Can’t wait for book three.

Spidertouch – Alex Thomson

Ah, this is an interesting one. I can’t think of another story that tells of the translator’s lot – especially one who acts as the go-between betwixt an enslaved population and their cruel masters, who ensure loyalty by sending the people’s children to work in the mines – essentially holding them hostage against their parent’s good behaviour.

But Razvan, as one of the few masters of the ‘spidertouch’ – the tactile method of communication the silent rulers employ – is in a unique position to change the fate of his city. As discontent is fanned by the arrival of a besieging force outside the city walls, can this middle-man subtly begin to change the message? Can he not only win the freedom from the encircling army, but from his superiors too?

Twenty-Five to Life – RWW Greene

A colony mission is leaving Earth on a mission to save the species. But what about the billions who are left on the planet? Life goes on… but what’s the point?

For Julie the answer is to run away and seek a new life in the Volksgeist, a loose culture of tramps, oldies, artists and ne’er-do’wells who have elected to ride out the end of the world in their campers and converted vans.

A road-movie in all but name, this is a witty and perfectly observed tale of life in elegant decay. It’s also the story of searching: for the life you wish to live, for the person you wish to be. Although the protagonist is 23, it feels like a coming-of-age story. It’s also beautifully written, never more so than in its depiction of an America that’s slowly coming to pieces.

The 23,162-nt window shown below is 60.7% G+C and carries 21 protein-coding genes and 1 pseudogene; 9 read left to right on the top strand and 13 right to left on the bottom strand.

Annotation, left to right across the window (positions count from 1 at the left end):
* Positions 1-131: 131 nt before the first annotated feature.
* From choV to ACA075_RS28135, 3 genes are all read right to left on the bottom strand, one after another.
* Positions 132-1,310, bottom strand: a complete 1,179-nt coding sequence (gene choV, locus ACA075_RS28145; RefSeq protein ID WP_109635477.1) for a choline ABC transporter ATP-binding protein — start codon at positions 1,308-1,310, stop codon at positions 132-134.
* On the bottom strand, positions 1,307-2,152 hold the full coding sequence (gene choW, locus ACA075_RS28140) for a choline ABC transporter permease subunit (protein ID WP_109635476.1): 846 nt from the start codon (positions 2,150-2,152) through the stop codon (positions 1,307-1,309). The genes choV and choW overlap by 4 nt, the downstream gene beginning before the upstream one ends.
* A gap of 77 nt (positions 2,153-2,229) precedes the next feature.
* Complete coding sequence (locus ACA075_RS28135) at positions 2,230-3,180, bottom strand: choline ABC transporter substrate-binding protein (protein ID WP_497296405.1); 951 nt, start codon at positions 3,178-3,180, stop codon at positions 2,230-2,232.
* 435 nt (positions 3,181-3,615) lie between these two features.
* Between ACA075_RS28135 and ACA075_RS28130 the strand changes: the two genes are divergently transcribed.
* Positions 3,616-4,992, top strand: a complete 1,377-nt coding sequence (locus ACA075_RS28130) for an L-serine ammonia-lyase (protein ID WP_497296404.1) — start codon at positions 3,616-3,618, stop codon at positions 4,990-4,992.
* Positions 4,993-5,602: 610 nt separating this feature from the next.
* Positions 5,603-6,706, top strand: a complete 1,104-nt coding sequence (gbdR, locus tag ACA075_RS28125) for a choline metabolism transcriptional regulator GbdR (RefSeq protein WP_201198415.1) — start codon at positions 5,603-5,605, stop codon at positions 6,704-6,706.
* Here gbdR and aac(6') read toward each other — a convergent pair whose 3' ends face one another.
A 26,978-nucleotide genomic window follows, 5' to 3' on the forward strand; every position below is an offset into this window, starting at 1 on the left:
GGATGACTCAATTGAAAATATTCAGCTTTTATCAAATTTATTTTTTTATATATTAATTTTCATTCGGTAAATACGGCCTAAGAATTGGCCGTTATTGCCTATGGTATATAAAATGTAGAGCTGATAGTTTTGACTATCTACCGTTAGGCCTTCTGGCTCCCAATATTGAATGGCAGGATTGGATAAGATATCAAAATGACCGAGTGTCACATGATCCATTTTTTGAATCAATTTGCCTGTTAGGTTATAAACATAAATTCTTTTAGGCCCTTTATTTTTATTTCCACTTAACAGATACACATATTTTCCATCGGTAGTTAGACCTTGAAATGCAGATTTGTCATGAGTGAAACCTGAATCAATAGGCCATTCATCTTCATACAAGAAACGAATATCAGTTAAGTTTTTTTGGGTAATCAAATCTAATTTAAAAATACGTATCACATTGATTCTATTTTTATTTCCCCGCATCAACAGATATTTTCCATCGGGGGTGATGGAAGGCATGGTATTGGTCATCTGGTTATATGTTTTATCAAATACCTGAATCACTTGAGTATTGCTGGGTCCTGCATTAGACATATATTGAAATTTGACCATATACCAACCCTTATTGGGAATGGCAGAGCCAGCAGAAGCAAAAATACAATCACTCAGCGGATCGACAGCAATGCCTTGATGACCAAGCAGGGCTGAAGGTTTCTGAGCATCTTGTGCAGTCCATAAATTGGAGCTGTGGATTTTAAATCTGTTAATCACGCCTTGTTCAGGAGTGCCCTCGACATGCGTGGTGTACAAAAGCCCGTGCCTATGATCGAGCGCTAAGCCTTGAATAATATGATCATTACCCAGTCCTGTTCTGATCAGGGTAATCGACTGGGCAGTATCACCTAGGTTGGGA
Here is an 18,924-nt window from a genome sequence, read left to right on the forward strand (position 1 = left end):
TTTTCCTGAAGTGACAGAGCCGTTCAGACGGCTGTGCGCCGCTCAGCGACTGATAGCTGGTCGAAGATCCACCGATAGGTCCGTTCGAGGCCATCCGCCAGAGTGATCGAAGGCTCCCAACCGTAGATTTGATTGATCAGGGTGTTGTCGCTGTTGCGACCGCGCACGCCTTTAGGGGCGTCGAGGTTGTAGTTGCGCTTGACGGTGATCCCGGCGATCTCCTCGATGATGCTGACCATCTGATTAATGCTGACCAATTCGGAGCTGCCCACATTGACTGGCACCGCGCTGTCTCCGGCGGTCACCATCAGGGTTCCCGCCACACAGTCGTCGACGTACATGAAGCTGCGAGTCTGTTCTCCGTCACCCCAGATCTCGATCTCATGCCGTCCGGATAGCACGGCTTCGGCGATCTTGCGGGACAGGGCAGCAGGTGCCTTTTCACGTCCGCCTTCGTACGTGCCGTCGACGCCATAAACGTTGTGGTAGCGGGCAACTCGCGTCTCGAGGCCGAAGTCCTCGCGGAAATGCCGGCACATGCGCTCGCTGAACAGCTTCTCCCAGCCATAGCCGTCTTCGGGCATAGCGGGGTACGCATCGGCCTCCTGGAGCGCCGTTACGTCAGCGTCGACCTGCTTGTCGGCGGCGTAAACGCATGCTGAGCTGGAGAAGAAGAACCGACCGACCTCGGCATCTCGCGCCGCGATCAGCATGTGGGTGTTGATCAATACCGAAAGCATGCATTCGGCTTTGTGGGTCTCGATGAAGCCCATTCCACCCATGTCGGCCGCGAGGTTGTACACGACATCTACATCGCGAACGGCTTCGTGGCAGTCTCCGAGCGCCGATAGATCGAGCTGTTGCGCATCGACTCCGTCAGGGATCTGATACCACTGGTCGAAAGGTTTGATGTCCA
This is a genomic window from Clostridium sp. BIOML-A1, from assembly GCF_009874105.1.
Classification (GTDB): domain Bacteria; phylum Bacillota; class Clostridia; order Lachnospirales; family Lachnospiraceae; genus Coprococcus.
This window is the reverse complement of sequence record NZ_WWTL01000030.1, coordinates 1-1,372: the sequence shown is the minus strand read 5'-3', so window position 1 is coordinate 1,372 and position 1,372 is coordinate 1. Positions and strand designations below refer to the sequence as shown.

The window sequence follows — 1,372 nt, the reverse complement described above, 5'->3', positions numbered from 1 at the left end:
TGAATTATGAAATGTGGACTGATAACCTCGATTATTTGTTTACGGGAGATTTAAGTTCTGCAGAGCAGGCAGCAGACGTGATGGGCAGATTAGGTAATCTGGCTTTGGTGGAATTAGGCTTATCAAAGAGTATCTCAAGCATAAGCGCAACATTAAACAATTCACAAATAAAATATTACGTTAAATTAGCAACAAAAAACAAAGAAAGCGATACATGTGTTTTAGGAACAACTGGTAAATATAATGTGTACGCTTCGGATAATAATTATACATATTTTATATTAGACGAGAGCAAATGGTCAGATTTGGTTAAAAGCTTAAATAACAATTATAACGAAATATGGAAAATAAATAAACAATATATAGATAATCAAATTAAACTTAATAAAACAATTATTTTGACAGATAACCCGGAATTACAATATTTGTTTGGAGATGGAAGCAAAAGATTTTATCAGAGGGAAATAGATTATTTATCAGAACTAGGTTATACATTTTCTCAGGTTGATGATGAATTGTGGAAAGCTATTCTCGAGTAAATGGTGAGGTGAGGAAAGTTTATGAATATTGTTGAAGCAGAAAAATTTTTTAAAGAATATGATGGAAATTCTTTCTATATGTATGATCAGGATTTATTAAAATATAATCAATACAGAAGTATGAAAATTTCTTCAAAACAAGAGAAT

The Offset – Calder Szewczak

You know of this one, right? It seems to have got a lot of press, although that may just reflect the circles in which I move (Twitter, basically). Climate-fiction, it’s the story of an overpopulated, environmentally ravaged world where stringent measures have been put in place to save the planet. Most notably, there is the Offset: for every child born a parent must die.

Miri is about to turn 18 and must choose which of her mothers is to be sacrificed. Her choice would be simple, except that the one she hates, the one she left home to get away from, might just be the only person who can save the world.

Melancholy, yes, and tragic, The Offset is also beautiful and horribly plausible.

The Fallen – Ada Hoffman

Another sequel, and I suspect another middle-of-the-series book. This takes up after the events of The Outside have forced moderately-mild-mannered Tiv Hunt to become a guerrilla leader, trying to free his planet – and the universe – from the influence of the ‘gods’ and their cruel angels. Impossible physics abounds, neurodivergence is everywhere and the cruelty of the powers-that-be universal. It just comes in different flavours.

As well as the gods, Tiv and partner Yasira are hunted by disgraced angel Akavi, former servant of Nemesis, who adds a very important element of bastardry into proceedings – especially in his dealings with their subordinate, with whom we perhaps empathise with most.